Welcome to Scotland.The home of malt scotch, kilts, and sea monsters? It’s time to get up close and personal with the Loch Ness monster, affectionately known as Nessie. WHAT SPECIES IS SHE? WHAT DOES SHE EAT? HOW WOULD LIFE CHANGE IF WE FOUND HER?
The Loch Ness monster is said to be a giant marine creature residing in Loch Ness, Scotland.Reports of Nessie go all the way back to 565 CE. But she became an international sensation in 1934, when physician Robert Kenneth Wilson shot this iconic photo. Reported to be about 2.5 m (8 ft) long, Nessie is said to resemble a “dragon or prehistoric monster.Rumors even suggest that she’s a plesiosaur, a marine reptile that went extinct around 65.5 million years ago.
So if Nessie really is swimming around the loch, what kind of animal would we be dealing with?
Well, our bet isn’t on some sort of prehistoric creature, but a giant eel. And if Nessie is a sort of giant eel, chances are she would be carnivorous.This means she would consume the fish native to the lake and any small invertebrates she could get.
Nessie could chow down on pike, trout, sticklebacks, minnows, charr, and other creatures native to the lake. Maybe, if she were large enough, she would feed on some unlucky deer or otters that took a dip in the lake. But enough about the loch dwellers. How would the discovery of the Loch Ness Monster change human lives? I mean, how would we even go about dealing with something like that?
Well, we don’t have to guess, because the Scottish government has an official plan in place. In 2001, the Scottish Natural Heritage agency, now called NatureScot, prepared a code of practice if anyone were to find the creature.
Specifically, the document says that a DNA sample would be taken from the monster to identify her once and for all. Oh no. Are they going to experiment on poor Nessie? Thankfully, no. The code states that after taking the DNA sample, Nessie will be released back into the loch.
To sweeten the deal even more, the document also describes that the species — monster or not — would need to be protected from harm.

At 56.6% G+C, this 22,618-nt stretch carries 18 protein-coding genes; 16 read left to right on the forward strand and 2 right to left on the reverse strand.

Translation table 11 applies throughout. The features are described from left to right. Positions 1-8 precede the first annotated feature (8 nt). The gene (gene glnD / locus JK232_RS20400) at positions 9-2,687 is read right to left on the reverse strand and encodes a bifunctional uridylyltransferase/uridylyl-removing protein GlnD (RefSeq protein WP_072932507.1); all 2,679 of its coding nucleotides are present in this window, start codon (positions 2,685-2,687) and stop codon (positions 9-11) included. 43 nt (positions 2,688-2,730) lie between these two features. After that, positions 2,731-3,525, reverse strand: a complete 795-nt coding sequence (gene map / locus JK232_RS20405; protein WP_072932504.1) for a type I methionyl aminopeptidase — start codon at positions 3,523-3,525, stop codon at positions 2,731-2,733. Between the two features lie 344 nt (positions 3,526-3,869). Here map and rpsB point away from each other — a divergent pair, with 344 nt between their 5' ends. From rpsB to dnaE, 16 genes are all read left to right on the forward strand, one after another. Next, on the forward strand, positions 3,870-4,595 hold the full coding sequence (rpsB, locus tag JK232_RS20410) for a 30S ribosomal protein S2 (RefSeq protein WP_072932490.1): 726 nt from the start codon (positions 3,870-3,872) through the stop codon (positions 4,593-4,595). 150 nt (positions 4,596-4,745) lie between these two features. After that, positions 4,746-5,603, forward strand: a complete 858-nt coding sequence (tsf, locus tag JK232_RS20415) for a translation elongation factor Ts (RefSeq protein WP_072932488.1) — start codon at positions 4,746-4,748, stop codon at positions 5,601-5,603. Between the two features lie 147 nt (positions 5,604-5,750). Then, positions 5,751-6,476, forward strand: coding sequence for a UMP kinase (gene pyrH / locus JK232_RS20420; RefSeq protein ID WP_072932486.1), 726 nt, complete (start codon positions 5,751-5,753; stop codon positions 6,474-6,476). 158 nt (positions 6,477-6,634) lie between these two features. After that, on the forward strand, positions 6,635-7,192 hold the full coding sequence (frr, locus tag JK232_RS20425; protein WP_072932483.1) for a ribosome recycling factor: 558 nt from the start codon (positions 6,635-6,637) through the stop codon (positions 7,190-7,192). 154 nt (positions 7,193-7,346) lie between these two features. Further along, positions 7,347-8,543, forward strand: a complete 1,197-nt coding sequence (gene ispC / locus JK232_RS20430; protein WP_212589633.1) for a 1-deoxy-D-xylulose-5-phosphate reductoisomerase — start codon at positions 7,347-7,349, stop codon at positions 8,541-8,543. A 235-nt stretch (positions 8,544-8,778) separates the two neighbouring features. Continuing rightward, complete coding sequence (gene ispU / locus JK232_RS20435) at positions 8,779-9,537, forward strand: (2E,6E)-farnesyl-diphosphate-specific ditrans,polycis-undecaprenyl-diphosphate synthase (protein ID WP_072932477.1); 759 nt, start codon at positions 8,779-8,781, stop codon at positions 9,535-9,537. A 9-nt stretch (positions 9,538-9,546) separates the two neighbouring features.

This is crucial, because once it’s confirmed that the Loch Ness Monster exists, curious searchers would be joined by hunters and poachers.
We can only imagine what a taxidermied Nessie would go for on the black market. So, how would a protected Nessie repay the people of Scotland? Well, the Loch Ness Monster would undoubtedly become something a golden goose. The Loch Ness monster contributes almost £41 million (Peter, 41 million British pounds) (U.S. 54.6 million) to the Scottish economy every year. If you could see the monster, we could expect that figure to skyrocket.
The tourist industry in Loch Ness would change dramatically. Maybe there would be Loch Ness tours, just like whale watching tours?
Even without evidence, the legend of Nessie brings the tourists in, in droves. They support hotels, souvenir shops, and the local economy as a whole. With a real Nessie in the loch, the economy would boom.
The downside of that is, all that attention may overwhelm the area. And more importantly, it might overwhelm Nessie’s ecosystem. It’s possible that the area would need to be restricted to a certain number of people at a time. Sort of like a safari, with humans not interacting with or disturbing the animal.
So is it possible that Nessie may really be out there?
There’s always a chance of discovering a new species. I mean, there was a time when people thought the platypus and the komodo dragon were the stuff of legend.The good news is, if Nessie is out there, Scotland has her back. But this has us thinking. If Nessie is real, that means some other big contenders are too.
- “Loch Ness Monster | History, Sightings, & Facts“. 2020. Encyclopedia Britannica.
- “Loch Ness Monster May Be A Giant Eel, Say Scientists“. 2019. BBC News.
- “Loch Ness | Location, Depth, & Facts“. 2020. Encyclopedia Britannica.
- “Loch Ness Monster Worth Nearly £41M A Year To Scottish Economy | Press And Journal“. 2020. Press And Journal.
- “The Loch Ness And Loch Ness Monster Information And Research Site – Fish And Other Vertebrates“. Harmsworth, Tony. 2020. Loch-Ness.Org.
- “Facts About Eels For Kids“. 2020. Sciencing.
- “Loch Ness Monster: Is Nessie Just A Tourist Conspiracy?“. 2013. BBC News.